Currently, only three of the 98 spy satellites in orbit are Russian, while the 31 satellite is American and the rest are from several countries (including Israel). The satellite, which showed 2 September light show, became the ninth launched Cobalt-M reconnaissance satellite. The eighth satellite was launched in the 2012 year, and the first in the 2002 year. The second Cobalt-M was launched in May 2006, in very dramatic circumstances. This was due to the fact that the only active Russian spy satellite (naval intelligence satellite) was lost a month before. By the end of 2006, Russia was able to launch an electronic reconnaissance satellite and another naval intelligence satellite. At that time, Russia had dozens of military satellites in orbit, but all of them were either communication satellites or other purposes (but not for photo and electronic intelligence). Russia still uses a grouping based on Soviet technology (the era of the Cold War). Gradually, the state of affairs is changing, as a new generation of satellites being created by more Western standards is growing. But many of the obsolete satellites will remain in orbit for the foreseeable future.
Cobalt-M satellites weigh 6,7 tons, they hold three return capsules to return the film. A quarter of a century after the United States stopped using this technology, Russia continues to use film instead of digital technology for some of its intelligence satellites. In the US, the latest generation of spyware Keyhole 9 (or KH 9), which used the film, was operated in 1984 year. The film from the 9 series satellites was sent to Earth in containers (for high-resolution images).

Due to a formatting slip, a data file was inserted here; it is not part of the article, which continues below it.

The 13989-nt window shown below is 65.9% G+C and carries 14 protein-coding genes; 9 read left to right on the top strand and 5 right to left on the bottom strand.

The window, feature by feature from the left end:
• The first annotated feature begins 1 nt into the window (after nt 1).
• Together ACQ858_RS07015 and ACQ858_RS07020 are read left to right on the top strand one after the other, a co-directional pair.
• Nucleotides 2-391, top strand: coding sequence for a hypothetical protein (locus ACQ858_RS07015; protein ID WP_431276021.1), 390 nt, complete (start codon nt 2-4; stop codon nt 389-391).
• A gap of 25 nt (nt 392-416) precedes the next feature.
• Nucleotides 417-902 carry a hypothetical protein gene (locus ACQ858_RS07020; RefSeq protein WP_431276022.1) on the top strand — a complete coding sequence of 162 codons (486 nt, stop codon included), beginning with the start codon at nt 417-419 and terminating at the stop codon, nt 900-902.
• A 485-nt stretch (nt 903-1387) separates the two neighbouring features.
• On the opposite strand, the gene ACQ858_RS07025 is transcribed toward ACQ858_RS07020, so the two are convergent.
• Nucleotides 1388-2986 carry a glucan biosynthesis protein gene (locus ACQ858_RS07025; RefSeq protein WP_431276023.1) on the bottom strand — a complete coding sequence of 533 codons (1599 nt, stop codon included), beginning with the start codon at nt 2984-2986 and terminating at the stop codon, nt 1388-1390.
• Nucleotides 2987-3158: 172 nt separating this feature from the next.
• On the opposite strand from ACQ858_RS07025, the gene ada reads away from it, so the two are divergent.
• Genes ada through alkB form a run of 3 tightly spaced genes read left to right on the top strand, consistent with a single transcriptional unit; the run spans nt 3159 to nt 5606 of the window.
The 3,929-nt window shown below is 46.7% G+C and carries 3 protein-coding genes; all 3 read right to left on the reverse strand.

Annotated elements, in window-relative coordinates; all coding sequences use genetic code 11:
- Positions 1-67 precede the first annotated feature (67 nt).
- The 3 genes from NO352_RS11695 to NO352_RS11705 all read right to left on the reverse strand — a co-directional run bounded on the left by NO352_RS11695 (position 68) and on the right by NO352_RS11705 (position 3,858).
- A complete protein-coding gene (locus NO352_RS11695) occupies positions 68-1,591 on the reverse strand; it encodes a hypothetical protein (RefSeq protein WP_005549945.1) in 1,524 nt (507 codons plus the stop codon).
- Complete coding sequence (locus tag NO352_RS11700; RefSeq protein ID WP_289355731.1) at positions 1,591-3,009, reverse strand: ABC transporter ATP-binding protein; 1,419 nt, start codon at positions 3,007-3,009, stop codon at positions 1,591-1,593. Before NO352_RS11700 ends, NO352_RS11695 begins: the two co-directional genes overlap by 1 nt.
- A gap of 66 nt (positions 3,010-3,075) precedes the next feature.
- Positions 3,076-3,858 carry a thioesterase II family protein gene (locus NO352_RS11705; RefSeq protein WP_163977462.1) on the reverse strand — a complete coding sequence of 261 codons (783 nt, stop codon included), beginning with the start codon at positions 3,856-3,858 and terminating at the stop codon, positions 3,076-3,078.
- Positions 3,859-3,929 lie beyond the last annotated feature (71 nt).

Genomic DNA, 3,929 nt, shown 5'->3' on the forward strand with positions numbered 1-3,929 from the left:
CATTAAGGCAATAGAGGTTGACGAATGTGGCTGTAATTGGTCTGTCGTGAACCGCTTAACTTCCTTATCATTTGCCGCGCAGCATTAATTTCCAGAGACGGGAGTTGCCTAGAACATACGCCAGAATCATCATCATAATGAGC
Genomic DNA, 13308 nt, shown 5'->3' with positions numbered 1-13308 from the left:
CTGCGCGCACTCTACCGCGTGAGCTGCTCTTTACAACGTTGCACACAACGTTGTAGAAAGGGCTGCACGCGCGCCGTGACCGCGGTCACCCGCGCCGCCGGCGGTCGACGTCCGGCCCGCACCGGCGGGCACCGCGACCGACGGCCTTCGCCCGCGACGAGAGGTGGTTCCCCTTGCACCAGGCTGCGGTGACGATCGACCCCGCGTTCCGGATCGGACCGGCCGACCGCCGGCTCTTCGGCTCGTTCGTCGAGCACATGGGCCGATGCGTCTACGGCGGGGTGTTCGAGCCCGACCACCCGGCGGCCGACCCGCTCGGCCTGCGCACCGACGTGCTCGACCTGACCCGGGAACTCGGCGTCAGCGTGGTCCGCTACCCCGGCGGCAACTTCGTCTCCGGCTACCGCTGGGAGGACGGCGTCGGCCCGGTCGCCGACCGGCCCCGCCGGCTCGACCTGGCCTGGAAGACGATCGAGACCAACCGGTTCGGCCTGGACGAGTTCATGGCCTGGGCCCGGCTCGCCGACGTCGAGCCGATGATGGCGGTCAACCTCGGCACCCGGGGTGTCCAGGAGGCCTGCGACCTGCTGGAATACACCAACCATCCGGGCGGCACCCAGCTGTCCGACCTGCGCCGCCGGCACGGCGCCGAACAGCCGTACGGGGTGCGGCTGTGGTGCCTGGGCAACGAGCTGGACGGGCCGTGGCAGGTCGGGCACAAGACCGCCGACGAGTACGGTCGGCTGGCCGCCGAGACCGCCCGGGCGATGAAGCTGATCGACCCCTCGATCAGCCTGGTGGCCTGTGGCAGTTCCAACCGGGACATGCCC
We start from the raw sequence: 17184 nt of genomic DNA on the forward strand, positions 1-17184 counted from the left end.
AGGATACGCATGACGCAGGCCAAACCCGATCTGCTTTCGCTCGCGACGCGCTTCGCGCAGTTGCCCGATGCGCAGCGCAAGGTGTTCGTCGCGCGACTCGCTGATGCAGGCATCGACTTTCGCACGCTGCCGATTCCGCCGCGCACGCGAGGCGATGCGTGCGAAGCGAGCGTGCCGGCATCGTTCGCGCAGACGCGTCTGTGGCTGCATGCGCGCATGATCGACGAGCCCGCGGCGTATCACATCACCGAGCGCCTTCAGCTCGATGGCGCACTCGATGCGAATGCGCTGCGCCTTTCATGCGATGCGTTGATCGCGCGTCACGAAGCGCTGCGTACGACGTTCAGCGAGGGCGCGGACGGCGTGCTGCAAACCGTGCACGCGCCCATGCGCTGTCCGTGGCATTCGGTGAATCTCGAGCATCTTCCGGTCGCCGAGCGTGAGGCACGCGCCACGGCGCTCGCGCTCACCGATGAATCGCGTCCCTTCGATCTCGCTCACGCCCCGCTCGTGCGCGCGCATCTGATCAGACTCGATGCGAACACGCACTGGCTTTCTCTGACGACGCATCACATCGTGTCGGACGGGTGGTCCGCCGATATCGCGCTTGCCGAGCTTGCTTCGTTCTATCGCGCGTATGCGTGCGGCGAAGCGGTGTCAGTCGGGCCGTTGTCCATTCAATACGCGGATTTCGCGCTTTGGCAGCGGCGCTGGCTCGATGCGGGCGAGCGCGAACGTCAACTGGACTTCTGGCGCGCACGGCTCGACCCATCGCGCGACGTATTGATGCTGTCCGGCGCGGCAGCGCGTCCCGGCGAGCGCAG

The Keyhole 9 satellite (the first was launched in 1971) was not only the last of the American film satellite projects, but the largest and most efficient. Its layout decisions served as the basis for the layout of subsequent satellites with digital cameras. KH 9 could cover large areas with high resolution (at that time) 0,6 meters (24 inches). That was enough to detect and count Tanks, planes and even small combat boats. The nineteenth and final KH-9 was launched in 1984. The KH-9 satellite had a mass of 13 tons, several cameras were installed in it, as well as 4 or 5 capsules for the return of the film and its further processing and analysis. The KH-9 satellites received the nickname Big Bird (Big Bird). The first satellite with a film camera KH-1 was launched in 1959. Thus, over 25 years, film satellites completely covered the area of hostile states.
Russia launched its first reconnaissance satellite with a digital photo in 1997. Model Arkon was not very successful. A more reliable Persona satellite (with higher resolution) was launched in the 2008 year. This happened after 22, after the first launch of the American satellite KH-11 into orbit. The US still operates the KH-11 satellites (deeply upgraded from the original version). They have a higher resolution and better reliability than the Russian Persona satellites.
Russian reconnaissance satellite of the Cobalt-M series
Russian reconnaissance satellite Persona
Based on materials from www.strategypage.com